Gatwick oil discovery estimates wildly optimistic, says GlobalData analyst

The recent announcement by exploration firm UK Oil & Gas Investments (UKOG) that there could be up to 100 billion barrels of oil onshore beneath the South of England area, following its discovery at a well near Gatwick airport, is wildly optimistic, says an analyst with research and consulting firm GlobalData.

Matthew Jurecky, GlobalData’s head of oil & gas research and consulting, states that the high estimate assumes consistent geological characteristics across the identified formation with limited reservoir compartmentalization, which one well test cannot determine.

UKOG believes the area could hold 158 million barrels per square mile, but the company announced an in-place estimate of just 150 million barrels. GlobalData states that, if there is an assumed recovery factor of 10%, this would more reasonably equate to approximately 15 million barrels recoverable, around the same amount produced by only one well in the North Sea.

“Estimates for 100 billion barrels of oil are very misleading,” Jurecky says. “Rarely are formations that homologous where a single discovery can be extrapolated over a very wide area. For example, the Bakken shale in the US is more homologous than other rocks over a larger area, with specific characteristics that make it particularly productive, which has led to an oil boom. There are examples of various other shale plays rich in hydrocarbons across the US that have failed to commercialize due to lacking a key feature, or issues such as their clay content complicating production. The Bakken stretches out across a wide part of Canada and the US, but is really only produced in a core area of Montana and North Dakota. The play pinches out and is too thin, or lacks certain characteristics across the wider formation that are present in producing areas.”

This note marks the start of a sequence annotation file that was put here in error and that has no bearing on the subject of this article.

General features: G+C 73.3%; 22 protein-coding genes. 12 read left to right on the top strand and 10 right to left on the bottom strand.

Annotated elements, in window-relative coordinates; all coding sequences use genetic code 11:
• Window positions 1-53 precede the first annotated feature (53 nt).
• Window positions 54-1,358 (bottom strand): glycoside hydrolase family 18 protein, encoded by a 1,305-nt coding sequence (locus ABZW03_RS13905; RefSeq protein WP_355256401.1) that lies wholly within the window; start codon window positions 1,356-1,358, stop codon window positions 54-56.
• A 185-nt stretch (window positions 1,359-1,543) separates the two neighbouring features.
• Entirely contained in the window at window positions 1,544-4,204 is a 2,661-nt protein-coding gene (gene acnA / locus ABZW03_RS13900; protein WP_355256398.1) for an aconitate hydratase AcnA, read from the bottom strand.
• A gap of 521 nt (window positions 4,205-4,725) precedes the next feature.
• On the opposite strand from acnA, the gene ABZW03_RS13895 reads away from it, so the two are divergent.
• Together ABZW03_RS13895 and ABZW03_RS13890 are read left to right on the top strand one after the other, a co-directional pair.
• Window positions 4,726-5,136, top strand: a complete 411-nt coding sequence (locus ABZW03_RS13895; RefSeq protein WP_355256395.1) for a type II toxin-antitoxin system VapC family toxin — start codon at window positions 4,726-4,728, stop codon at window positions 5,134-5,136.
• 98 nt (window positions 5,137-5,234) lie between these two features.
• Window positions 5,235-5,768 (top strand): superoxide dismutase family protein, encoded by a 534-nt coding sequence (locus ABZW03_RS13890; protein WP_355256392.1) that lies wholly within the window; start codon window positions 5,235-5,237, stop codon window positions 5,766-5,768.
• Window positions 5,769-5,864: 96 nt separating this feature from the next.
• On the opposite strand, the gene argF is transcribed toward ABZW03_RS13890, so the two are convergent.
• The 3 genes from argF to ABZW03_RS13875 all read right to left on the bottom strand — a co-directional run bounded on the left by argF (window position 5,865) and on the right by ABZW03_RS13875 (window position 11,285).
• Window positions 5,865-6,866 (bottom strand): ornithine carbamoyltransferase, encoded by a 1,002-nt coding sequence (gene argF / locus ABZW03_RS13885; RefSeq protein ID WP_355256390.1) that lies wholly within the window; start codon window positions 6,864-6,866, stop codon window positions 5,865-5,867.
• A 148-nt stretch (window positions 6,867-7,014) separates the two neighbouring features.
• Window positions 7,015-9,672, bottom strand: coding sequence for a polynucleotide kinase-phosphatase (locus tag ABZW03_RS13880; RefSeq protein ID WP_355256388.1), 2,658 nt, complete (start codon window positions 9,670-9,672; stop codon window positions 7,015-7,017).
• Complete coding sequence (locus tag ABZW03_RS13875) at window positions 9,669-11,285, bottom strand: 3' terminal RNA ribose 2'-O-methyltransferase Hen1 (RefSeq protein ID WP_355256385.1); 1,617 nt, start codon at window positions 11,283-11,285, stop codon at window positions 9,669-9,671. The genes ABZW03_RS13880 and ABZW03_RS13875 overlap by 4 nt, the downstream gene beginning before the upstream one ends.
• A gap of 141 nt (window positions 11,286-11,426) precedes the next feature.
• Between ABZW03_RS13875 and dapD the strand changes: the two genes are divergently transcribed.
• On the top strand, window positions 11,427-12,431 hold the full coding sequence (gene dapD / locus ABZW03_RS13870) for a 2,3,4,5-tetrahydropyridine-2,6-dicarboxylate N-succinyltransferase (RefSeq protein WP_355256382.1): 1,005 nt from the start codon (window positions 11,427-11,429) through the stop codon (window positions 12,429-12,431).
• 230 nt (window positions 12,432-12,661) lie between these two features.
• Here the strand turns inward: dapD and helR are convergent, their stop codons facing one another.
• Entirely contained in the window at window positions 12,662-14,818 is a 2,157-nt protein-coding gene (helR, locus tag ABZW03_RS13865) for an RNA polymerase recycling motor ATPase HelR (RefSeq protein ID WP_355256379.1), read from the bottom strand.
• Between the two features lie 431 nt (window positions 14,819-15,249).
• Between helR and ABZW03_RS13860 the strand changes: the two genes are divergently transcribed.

The analyst adds that the size of the Gatwick find will depend on how homologous and contiguous the reservoir is.

“Conventional discoveries are more spotty, making it less likely that the well results will be repeatable over a large area,” Jurecky adds. “Even if they are, consider that the Bakken development area spans over 200,000 square miles, and, with the UK discovery on the outskirts of London, the development area would be severely restricted.

“This does not even begin to consider above-ground factors,” the analyst concludes, “such as high development costs and public opposition to drilling activities.”

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